Arduino projects: RGB LED Arduino

Everyone loves LEDs, they are cheap, simple to use and you can easily learn all Arduino tricks with them. But here some an even cooler LED type, this one is different from the ordinary LED we have been using here. It’s called the RGB LED.

What is the RGB LED?

The RGB LED is a single LED that contains 3 LEDs: red, green and blue one.

It can shine in over 16 million colors and is as easy to use as normal LEDs.

We have two main types of RGB LEDs: the common cathode and the common anode.

If you have the common cathode, you should connect the longest leg of the LED to ground (GND) and the rest 3 legs to 3 of the Arduino pins. It shines at HIGH states of the pins.

If you have the common anode you have to connect the longest leg to VCC (5V) and the rest of them to the Arduino pins. It shines at LOW states of the pins.

Do not forget to put a resistor in series with each of the 3 pins between the Arduino and the LEDs pins

Parts needed

Here are two diagrams for connection purposes. The first one is for the common anode (I used it) and the second one is for the common cathode.

Whichever you use, make sure to connect the LED properly. The code does not change.

We need to connect 4 cables and 3 resistors. Here is how it looks like:

Now, we can upload the first program to the Arduino. The following code will light up the red, green and blue LED in a sequence. Not so fancy huh!

void setup() {
pinMode(9, OUTPUT);
pinMode(10, OUTPUT);
pinMode(11, OUTPUT);

}

void loop() {
for(int r = 0; r < 255; r++){
analogWrite(9, r);
delay(10);
}
for(int g = 0; g < 255; g++){
analogWrite(10, g);
delay(10);
}
for(int b = 0; b < 255; b++){
analogWrite(11, b);
delay(10);
}

}

The previous code was used for the sake of showing you how it looks and works.

Now, we can build something more sophisticated.

Here, we uses a function random.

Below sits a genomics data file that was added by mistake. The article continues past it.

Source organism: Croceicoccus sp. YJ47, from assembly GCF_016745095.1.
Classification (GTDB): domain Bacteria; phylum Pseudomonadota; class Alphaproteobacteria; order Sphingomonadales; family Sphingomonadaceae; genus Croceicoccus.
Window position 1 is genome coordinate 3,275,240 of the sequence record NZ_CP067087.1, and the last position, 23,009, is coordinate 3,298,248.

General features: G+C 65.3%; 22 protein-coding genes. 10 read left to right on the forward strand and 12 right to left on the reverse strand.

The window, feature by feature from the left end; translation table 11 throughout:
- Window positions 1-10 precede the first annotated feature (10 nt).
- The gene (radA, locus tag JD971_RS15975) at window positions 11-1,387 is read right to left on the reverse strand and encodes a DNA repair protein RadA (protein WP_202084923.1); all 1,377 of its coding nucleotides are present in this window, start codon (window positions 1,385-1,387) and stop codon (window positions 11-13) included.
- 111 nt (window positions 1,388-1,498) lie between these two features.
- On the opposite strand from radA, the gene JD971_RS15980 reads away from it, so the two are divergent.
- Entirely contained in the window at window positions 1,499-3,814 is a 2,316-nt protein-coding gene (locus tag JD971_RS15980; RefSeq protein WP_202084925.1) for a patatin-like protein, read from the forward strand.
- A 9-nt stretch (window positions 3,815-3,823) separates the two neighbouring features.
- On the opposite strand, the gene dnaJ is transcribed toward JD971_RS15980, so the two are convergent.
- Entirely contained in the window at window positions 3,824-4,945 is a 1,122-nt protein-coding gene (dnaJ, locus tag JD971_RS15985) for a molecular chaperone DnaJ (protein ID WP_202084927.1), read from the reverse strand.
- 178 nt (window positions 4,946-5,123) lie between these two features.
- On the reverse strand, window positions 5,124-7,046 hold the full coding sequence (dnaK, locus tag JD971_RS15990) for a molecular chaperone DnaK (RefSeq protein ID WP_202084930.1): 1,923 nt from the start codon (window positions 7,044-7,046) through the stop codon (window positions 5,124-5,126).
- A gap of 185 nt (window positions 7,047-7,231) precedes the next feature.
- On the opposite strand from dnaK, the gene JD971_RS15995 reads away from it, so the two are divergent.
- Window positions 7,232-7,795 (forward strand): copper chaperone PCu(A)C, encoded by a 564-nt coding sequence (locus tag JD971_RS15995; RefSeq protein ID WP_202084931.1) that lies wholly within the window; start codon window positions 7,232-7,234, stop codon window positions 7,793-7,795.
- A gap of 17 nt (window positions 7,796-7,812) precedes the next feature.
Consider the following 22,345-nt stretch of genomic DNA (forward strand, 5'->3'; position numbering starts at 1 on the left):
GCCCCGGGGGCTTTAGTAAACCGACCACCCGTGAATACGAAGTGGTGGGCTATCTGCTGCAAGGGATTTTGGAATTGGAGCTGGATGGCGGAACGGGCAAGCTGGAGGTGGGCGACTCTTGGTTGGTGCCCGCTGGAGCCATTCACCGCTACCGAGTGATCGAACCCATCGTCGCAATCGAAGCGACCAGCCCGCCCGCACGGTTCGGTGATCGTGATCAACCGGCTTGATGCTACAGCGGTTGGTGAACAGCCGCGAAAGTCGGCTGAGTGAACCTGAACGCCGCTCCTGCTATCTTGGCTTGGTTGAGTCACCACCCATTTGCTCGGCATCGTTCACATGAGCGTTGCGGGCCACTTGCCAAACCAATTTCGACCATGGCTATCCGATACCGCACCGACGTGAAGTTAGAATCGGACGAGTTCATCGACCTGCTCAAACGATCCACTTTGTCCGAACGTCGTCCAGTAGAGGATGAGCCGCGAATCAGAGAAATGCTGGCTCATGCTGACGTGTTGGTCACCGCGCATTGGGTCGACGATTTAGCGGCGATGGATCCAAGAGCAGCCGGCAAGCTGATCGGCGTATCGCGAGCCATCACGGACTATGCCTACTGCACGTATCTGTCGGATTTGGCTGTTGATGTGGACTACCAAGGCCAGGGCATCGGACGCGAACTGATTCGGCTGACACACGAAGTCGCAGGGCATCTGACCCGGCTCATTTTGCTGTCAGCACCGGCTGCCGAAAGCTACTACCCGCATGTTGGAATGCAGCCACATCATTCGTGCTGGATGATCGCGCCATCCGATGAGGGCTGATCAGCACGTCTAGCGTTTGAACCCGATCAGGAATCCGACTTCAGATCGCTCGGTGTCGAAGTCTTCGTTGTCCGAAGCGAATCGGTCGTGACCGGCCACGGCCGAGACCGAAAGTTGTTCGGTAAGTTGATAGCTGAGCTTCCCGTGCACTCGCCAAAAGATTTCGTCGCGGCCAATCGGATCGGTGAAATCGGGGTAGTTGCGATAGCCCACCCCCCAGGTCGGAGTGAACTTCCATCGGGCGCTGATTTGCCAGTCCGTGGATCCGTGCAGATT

This function calls random([min_value], [max_value]); That make you get a random number within the range, min_value (the smallest value we can get is 0 and max value is 255 because those are the max value we can write to the analogWrite() function).

We have the following 3 values for each color and we randomly generate numbers for those colors.

When current_color_value is equal to random_color_value, we get a new random value.

float now_r = 0, now_g = 0, now_b = 0;
float ran_r, ran_g, ran_b;

void setup() {

  pinMode(9, OUTPUT);
  pinMode(10, OUTPUT);
  pinMode(11, OUTPUT);

}

void loop() {
  //random value is what we want to achieve
  //if current r value is bigger than random r value we have to decrement the value
  if(now_r > ran_r){
    now_r--;
    //if value is smaller we have to increment the value
  }else if(now_r < ran_r){
    now_r++;
  }else{
    //we bove values are qeual we have to set new random value
    ran_r = random(0, 255);
  }

  if(now_g > ran_g){
    now_g--;
  }else if(now_g < ran_g){
    now_g++;
  }else{
    ran_g = random(0, 255);
  }

  if(now_b > ran_b){
    now_b--;
  }else if(now_b < ran_b){
    now_b++;
  }else{
    ran_b = random(0, 255);
  }

  //here we are writing those values to pins with analogwrite because we use PWM
  analogWrite(11, now_r);
  analogWrite(10,now_g);
  analogWrite(9, now_b);
  //0.01 second of delay between each iteration, you can change it to make it faster or slower
  delay(10);
}

The LED itself is just really bright and we are not able to notice it is color changing. We should somehow diffuse its color to make it look better.

You most probably have this type of foam somewhere in your house, it usually come in boxes to protect their content when shipped. It is just perfect for this. Just make a small hole for the LED to go in and we are set to go.

I hope you have just built your first RGB LED Arduino project. Just take a look on how cool this is.

 

tchouken2

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